Should Vikings Hit Rebuild Button?

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If you’re a Minnesota Vikings fan, there were no Christmas presents left under the tree for you today. We needed the purple to find one big win in their stocking but pulled out coal instead. On Sunday, the LA Rams walked into US Bank Stadium and ruined the holidays for all in attendance, keeping the Vikings at an arm’s distance for most a 30-23 Rams victory.

The game itself was a perfect short version of the Vikings’ season. No matter how close the score got, they couldn’t quite climb over the top or give themselves any sort of real momentum. They settled for field goals when they got close on offense and surrendered way too many key 3rd downs on defense.

Now, the Vikings are 7-8 and trailing the Philadelphia Eagles for the final wildcard spot in the NFC. But another underwhelming performance today has many fans and media wondering out loud what the end goal is. Can this organization and this culture realistically compete for a Super Bowl?

Should the Vikings hit the reset button?

Fans and media are often quick to call for such drastic measures as firing coaches, GM’s and selling off key players. In the Vikings’ case, there would be very little push back if the Wilfs decided to clean house. Mike Zimmer is now 65 years old and finding it more and more difficult to reach the playoffs with every season that passes by. Many are ready to move on.

But is it the right thing to do? Even after missing the playoffs in three of four seasons, Zimmer is 71-55 (.563) as head coach of the Vikings. Only Dennis Green (.610) and Bud Grant (.621) had better winning percentages than Zim does. Vikings history tells us that fans could be getting themselves into a classic “be careful what you wish for” or “the grass isn’t always greener on the other side” scenario as they call for Zim’s job.

Money Problems

But even if the Wilfs aren’t sure that it’s time to move on, they may not have a choice. The Vikings’ most important contracts just aren’t built to push this same group out onto the field for one more “make-or-break” season. They’ve already kicked their most expensive rocks as far down the road as possible.

Kirk Cousins is due a $45 million balloon payment that was attached to his contract when they last extended it before the 2020 season. In 2022, that payment comes due and the Wilfs have three options. They can a) leave the contract alone and allow Kirk to take up over 20% of the 2022 salary cap, b) extend him for another 2-3 seasons so that number can be stretched out or c) trade him away and pay a $10 million salary cap penalty.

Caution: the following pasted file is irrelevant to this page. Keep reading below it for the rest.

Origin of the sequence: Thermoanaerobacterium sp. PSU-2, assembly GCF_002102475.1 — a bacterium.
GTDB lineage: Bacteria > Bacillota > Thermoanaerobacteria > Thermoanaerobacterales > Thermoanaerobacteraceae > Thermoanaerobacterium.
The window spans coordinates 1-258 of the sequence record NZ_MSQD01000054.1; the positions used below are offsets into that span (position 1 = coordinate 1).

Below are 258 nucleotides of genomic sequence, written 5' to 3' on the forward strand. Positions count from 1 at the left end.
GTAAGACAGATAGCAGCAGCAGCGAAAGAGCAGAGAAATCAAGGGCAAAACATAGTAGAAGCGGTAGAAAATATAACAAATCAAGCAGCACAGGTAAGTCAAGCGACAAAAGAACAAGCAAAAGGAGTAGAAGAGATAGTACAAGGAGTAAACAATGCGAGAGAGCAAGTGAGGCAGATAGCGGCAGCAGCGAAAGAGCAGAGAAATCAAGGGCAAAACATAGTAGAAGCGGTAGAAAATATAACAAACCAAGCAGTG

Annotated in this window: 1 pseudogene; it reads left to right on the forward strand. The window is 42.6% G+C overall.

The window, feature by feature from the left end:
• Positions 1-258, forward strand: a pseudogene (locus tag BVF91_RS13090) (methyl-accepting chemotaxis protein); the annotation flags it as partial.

Then there’s Danielle Hunter, who’s hurt again and due over $20 million next season, along with NINE total Vikings players who are scheduled to take up over 3/4 of the total cap space in 2022. In all, Minnesota is currently $11 million OVER the expected salary cap next year.

Prove it… or not.

2021 wasn’t just a “prove it” year for Rick Spielman, Mike Zimmer and Kirk Cousins because we’re a trigger-happy fanbase. On paper, the Wilfs set the 2021 season up to make or break their future plans. But now that time has come, do they have the fortitude to follow through?

Figuring out all of this short-term salary cap consternation feels like a walk in the park compared to completely rebuilding your football team from the QB and head coach on down. Hate him all you want, Kirk Cousins is the best non-Brett Favre quarterback we’ve had in Minnesota since Daunte Culpepper when he had Randy Moss and a good knee.

And Mike Zimmer wins way more than his predecessors. Do we really want to risk going back to the days of Christian Ponder, Donavan McNabb and Gus Frerotte? Leslie Frazier and Brad Childress? That’s risky business.

But with the playoffs nearly out of reach, the Wilfs may be forced into taking drastic measures. The fanbase wants more than what they’re getting right now and that’s usually when people get fired and/or traded.

Eric Strack | Minnesota Sports Fan

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